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Underground Injection Control (UIC)

Background Information about Geologic Sequestration


Geologic Sequestration (GS) is the process of injecting carbon dioxide (CO2), captured from an industrial (e.g., steel and cement production) or energy-related source (e.g., a power plant or natural gas processing facility), into deep subsurface rock formations for long-term storage. This is part of a process frequently referred to as “carbon capture and storage” or CCS. 

Underground injection of CO2 for purposes such as enhanced oil recovery (EOR) and enhanced gas recovery (EGR) is a long-standing practice. CO2 injection specifically for geologic sequestration involves different technical issues and potentially much larger volumes of CO2 and larger scale projects than in the past.

EPA has finalized requirements for geologic sequestration, including the development of a new class of wells, Class VI, under the authority of the Safe Drinking Water Act’s Underground Injection Control (UIC) Program. These requirements, also known as the Class VI rule, are designed to protect underground sources of drinking water. The Class VI rule builds on existing UIC Program requirements, with extensive tailored requirements that address carbon dioxide injection for long-term storage to ensure that wells used for geologic sequestration are appropriately:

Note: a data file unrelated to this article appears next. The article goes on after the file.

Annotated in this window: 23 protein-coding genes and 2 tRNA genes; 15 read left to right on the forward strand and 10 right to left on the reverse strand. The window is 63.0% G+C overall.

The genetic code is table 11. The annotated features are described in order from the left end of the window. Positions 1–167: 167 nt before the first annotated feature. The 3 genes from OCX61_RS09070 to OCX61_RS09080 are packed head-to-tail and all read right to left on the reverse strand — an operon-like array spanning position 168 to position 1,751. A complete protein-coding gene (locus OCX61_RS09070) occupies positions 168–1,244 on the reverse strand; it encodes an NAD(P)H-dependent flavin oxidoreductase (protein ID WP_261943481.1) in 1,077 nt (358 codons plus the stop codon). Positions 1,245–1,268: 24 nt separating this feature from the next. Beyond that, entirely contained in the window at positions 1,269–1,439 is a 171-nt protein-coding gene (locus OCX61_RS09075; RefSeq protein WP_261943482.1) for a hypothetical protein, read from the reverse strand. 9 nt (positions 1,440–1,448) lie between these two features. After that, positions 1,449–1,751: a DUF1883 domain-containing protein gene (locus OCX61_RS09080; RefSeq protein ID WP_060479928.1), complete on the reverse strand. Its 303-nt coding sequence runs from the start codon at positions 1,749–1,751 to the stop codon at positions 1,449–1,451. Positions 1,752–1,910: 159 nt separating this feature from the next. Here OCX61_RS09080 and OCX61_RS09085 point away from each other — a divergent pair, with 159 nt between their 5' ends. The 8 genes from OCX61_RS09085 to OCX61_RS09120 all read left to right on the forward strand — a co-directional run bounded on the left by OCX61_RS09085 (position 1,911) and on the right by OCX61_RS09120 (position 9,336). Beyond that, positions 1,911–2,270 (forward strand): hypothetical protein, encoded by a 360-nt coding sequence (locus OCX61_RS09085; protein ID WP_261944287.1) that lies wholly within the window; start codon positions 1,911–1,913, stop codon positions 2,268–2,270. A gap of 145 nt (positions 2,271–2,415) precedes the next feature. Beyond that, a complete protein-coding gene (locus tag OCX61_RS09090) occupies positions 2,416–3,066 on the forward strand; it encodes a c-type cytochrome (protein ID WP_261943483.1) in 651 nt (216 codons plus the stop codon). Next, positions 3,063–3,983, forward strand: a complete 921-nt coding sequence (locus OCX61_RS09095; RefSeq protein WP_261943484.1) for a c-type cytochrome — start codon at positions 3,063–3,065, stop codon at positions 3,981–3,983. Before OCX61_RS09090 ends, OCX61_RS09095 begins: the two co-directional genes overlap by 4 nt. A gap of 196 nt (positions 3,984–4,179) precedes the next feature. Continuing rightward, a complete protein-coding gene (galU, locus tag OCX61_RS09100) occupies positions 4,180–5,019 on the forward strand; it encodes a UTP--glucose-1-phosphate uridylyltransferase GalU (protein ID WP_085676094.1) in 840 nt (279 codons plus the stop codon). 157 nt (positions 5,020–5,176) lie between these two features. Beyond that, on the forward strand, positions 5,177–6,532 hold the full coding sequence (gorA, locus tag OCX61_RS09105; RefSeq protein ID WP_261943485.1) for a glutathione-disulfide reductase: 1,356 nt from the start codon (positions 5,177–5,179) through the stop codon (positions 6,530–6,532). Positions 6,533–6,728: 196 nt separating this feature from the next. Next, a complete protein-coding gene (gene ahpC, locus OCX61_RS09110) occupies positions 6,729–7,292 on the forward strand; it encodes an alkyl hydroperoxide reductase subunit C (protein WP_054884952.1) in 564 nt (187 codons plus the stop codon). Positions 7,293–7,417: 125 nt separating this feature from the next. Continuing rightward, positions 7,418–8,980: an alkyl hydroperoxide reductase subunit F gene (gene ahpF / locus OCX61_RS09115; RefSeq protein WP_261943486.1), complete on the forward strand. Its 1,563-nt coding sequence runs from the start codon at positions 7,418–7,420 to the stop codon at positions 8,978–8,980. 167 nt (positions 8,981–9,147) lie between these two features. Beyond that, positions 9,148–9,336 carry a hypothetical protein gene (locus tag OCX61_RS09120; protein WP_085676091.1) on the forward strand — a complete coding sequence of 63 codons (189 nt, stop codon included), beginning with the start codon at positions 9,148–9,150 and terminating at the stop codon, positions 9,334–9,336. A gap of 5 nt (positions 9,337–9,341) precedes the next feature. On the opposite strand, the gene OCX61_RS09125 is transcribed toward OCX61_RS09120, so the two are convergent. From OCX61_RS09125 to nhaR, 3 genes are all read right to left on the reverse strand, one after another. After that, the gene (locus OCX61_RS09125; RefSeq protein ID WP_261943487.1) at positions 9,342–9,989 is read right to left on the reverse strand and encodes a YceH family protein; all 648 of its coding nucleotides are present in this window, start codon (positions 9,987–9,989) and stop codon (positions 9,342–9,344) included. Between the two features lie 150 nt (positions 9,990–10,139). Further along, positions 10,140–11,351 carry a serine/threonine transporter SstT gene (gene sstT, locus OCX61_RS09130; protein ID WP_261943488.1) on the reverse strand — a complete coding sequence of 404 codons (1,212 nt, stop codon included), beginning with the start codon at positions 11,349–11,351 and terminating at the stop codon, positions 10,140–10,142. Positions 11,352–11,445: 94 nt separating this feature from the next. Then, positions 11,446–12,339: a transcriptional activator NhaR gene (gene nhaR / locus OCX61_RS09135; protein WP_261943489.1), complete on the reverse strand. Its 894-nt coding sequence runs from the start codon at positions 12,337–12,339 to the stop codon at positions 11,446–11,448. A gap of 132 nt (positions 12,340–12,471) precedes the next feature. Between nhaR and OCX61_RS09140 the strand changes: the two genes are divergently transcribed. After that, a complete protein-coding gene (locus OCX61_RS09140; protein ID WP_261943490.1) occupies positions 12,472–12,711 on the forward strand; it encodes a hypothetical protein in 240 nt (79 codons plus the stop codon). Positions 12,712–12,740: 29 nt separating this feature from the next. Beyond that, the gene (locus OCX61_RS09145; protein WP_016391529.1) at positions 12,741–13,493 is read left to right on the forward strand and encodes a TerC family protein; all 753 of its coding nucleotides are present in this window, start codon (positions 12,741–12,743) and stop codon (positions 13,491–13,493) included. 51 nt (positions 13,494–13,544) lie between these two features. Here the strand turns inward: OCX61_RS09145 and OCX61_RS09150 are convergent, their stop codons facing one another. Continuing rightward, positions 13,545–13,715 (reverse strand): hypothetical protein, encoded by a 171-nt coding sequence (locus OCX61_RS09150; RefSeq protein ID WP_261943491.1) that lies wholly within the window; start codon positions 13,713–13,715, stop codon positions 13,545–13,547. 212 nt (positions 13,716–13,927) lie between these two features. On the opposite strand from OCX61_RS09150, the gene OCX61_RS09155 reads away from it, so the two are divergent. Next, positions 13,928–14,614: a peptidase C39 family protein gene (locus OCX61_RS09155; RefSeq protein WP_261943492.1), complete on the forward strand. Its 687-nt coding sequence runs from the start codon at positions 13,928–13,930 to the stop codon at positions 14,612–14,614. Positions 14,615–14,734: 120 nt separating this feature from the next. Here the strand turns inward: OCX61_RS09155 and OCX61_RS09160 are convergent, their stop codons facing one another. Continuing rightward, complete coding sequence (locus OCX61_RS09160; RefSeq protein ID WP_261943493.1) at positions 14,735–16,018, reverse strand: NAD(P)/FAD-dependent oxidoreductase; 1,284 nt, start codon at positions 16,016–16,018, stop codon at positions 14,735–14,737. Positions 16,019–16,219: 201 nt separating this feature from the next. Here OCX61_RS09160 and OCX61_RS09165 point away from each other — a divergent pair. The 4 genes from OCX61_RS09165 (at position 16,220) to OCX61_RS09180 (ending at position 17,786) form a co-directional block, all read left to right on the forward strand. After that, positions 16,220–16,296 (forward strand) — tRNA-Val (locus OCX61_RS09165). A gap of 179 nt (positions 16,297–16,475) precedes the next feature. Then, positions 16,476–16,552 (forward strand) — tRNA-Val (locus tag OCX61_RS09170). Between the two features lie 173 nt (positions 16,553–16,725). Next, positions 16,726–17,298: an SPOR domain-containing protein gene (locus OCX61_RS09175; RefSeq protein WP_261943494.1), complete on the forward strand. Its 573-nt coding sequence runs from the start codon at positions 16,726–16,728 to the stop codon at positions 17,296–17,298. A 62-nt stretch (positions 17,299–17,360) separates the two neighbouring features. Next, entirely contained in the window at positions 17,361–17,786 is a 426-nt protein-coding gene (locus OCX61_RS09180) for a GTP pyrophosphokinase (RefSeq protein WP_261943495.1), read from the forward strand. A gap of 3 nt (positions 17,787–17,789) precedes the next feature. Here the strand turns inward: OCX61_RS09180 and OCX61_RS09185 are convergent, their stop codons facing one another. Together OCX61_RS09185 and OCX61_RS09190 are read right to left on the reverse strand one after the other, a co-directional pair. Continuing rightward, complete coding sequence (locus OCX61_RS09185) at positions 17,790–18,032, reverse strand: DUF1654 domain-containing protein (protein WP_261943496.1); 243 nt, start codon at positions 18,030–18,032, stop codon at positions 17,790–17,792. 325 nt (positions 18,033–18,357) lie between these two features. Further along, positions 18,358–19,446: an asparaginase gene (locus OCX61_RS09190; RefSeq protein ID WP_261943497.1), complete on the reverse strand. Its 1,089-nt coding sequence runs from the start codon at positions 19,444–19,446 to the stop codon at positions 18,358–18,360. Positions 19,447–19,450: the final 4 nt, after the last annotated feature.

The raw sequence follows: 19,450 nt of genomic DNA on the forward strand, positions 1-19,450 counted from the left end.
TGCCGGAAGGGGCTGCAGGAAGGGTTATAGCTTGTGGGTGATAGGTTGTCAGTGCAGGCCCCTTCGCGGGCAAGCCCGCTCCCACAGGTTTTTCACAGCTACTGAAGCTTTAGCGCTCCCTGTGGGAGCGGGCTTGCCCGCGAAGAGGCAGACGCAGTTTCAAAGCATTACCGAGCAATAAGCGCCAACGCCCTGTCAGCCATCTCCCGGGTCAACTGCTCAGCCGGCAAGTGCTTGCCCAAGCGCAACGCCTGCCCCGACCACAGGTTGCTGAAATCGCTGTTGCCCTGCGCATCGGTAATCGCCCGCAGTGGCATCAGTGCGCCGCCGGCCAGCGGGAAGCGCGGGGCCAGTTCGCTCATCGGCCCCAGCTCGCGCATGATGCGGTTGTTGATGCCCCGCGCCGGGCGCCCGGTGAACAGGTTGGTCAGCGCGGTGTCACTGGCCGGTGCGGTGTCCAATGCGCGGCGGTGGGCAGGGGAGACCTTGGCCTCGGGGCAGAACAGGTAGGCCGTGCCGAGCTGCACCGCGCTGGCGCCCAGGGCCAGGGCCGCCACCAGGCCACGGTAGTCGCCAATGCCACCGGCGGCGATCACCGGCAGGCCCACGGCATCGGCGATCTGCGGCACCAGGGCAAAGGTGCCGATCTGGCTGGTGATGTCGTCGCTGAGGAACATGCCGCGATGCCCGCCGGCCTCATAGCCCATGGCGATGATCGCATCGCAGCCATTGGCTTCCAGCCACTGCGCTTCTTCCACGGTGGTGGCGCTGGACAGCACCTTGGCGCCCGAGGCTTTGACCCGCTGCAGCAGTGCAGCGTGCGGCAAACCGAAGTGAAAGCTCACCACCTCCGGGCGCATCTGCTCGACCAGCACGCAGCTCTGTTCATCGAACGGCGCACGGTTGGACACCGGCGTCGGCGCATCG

The rule also affords owners or operators injection depth flexibility to address injection in various geologic settings in the United States in which geologic sequestration may occur, including very deep formations and oil and gas fields that are transitioned for use as carbon dioxide storage sites.

In a separate, yet complimentary, rulemaking under authority of the Clean Air Act, EPA has finalized reporting requirements under the Greenhouse Gas Reporting Program for facilities that inject CO2 underground for geologic sequestration and all other facilities that inject CO2 underground. Information obtained under the Greenhouse Gas Reporting Program will enable EPA to track the amount of carbon dioxide received by these facilities. For more information about the Greenhouse Gas Reporting Program and geologic sequestration, please see link below.


Additional information on climate change and sequestration can be found at EPA’s Global Warming and the Department of Energy websites:

Additional information on supporting documents relating to the development of the GS rule can be found at